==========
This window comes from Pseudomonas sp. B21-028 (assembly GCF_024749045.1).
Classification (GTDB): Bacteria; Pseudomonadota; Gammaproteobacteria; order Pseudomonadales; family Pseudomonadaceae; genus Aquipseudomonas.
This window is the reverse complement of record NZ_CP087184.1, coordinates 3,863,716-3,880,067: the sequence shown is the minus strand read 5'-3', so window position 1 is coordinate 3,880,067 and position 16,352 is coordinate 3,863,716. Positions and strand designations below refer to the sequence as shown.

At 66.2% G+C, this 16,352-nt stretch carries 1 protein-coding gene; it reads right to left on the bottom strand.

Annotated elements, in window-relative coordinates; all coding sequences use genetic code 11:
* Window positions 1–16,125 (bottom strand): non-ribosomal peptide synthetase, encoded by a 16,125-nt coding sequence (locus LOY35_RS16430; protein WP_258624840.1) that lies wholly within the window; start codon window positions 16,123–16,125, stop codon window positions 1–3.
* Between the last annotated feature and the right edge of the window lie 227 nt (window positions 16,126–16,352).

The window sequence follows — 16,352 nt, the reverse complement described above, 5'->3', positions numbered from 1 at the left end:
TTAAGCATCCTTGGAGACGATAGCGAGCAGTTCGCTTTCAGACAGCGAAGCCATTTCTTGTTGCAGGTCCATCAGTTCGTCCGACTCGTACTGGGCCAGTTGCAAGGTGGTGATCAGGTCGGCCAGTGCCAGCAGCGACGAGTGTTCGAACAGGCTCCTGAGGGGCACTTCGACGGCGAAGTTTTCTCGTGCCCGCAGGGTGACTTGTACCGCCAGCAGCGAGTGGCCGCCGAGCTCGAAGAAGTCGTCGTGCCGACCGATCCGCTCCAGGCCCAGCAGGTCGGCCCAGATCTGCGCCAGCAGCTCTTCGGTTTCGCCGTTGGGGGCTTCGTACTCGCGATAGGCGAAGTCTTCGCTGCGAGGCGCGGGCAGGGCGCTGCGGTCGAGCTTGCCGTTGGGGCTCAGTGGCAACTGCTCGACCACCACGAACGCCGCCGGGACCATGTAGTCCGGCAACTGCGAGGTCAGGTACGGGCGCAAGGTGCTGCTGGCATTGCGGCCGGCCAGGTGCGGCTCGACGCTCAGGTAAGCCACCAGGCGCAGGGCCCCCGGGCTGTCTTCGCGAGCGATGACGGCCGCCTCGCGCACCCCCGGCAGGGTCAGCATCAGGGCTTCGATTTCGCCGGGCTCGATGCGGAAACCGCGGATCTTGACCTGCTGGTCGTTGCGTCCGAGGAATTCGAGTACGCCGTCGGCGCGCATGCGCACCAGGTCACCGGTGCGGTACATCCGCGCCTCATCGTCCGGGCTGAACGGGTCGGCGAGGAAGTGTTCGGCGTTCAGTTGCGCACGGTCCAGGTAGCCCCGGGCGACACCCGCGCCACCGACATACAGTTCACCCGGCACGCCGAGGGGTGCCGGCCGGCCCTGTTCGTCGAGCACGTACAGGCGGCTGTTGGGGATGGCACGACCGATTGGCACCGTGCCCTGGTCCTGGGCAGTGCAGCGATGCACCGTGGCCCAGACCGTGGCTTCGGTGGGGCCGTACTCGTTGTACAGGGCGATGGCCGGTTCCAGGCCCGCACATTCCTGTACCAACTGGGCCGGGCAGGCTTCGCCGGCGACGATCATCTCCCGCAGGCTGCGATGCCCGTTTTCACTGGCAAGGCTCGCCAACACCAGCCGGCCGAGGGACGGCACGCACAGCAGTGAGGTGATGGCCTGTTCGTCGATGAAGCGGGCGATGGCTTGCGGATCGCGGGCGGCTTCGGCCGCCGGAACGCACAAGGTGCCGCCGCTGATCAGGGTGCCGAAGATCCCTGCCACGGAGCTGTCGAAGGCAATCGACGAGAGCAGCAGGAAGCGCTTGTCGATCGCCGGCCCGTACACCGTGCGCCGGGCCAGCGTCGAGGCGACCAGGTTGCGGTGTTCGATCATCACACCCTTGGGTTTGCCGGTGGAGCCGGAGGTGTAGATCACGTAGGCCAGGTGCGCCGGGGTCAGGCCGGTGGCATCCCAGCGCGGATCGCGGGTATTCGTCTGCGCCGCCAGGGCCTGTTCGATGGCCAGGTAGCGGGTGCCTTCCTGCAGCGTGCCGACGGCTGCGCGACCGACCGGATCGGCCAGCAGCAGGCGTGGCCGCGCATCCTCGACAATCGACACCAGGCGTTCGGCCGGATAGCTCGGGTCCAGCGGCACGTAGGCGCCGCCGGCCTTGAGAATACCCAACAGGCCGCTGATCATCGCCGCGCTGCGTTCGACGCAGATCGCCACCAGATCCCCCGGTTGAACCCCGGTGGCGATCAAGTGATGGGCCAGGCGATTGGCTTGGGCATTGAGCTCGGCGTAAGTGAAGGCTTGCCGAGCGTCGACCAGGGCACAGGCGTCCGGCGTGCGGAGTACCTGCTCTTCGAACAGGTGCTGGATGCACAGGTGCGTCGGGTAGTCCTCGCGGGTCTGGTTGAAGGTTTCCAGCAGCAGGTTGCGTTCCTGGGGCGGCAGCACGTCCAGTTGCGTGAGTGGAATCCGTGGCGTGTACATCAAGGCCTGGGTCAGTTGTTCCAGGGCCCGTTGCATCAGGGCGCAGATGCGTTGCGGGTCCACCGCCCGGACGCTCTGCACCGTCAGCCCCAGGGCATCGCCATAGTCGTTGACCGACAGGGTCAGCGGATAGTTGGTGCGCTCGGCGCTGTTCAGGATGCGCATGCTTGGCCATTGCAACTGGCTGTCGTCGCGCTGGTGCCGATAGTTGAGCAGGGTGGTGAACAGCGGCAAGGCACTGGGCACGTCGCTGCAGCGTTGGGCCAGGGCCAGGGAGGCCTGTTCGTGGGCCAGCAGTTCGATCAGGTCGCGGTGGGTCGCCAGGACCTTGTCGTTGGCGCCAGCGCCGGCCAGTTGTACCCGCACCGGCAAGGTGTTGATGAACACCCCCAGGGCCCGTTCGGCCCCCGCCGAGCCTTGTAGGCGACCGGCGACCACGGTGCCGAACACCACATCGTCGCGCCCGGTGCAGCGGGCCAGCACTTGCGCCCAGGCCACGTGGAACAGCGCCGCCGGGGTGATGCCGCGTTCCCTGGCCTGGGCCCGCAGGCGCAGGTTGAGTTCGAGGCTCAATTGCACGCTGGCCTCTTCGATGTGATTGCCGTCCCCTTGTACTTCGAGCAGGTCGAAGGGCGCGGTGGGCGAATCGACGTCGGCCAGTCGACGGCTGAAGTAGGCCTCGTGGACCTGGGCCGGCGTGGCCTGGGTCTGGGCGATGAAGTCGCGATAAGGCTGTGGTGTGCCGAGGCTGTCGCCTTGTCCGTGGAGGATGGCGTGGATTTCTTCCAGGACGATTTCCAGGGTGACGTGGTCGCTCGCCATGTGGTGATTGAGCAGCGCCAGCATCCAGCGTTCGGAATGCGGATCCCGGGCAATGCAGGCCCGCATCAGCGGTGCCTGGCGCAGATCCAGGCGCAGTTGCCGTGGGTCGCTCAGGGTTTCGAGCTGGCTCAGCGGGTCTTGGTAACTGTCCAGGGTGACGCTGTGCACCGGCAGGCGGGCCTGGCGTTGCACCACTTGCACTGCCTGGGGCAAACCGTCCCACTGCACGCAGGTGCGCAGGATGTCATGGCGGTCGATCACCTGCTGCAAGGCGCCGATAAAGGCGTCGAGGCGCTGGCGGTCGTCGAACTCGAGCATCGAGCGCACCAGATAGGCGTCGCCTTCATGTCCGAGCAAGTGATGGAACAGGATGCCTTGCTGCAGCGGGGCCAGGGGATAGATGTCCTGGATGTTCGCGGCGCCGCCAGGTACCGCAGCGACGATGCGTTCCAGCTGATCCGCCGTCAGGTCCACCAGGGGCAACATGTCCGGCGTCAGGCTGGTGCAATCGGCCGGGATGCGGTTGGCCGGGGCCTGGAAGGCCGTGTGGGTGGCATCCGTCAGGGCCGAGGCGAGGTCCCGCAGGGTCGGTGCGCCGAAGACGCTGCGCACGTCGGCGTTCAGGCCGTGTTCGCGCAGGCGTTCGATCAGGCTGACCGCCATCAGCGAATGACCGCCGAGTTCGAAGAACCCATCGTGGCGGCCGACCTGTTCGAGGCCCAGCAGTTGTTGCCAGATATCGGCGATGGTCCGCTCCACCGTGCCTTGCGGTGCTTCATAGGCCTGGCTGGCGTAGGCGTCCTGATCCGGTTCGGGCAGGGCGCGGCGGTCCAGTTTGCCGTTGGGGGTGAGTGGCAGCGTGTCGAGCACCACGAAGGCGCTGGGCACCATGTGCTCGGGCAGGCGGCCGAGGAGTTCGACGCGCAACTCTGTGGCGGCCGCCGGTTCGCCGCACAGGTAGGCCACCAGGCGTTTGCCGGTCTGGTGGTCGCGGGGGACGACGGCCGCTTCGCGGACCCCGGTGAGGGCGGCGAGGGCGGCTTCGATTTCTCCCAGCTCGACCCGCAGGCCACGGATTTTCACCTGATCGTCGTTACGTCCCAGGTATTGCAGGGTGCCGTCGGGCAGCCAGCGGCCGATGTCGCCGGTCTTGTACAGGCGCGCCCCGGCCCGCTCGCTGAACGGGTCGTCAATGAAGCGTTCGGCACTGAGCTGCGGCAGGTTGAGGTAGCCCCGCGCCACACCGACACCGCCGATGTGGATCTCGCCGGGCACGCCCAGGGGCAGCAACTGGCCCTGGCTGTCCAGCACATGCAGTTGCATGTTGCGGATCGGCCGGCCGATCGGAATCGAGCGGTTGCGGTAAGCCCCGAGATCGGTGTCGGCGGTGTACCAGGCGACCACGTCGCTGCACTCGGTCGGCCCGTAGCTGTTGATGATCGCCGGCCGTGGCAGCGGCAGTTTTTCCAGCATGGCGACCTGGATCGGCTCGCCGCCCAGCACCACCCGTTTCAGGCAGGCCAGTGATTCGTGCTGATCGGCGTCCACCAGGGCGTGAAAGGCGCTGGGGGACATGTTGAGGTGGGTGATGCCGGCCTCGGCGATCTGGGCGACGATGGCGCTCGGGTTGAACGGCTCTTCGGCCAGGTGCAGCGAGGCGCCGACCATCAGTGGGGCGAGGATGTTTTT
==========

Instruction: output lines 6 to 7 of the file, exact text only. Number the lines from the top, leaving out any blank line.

* Window positions 1–16,125 (bottom strand): non-ribosomal peptide synthetase, encoded by a 16,125-nt coding sequence (locus LOY35_RS16430; protein WP_258624840.1) that lies wholly within the window; start codon window positions 16,123–16,125, stop codon window positions 1–3.
* Between the last annotated feature and the right edge of the window lie 227 nt (window positions 16,126–16,352).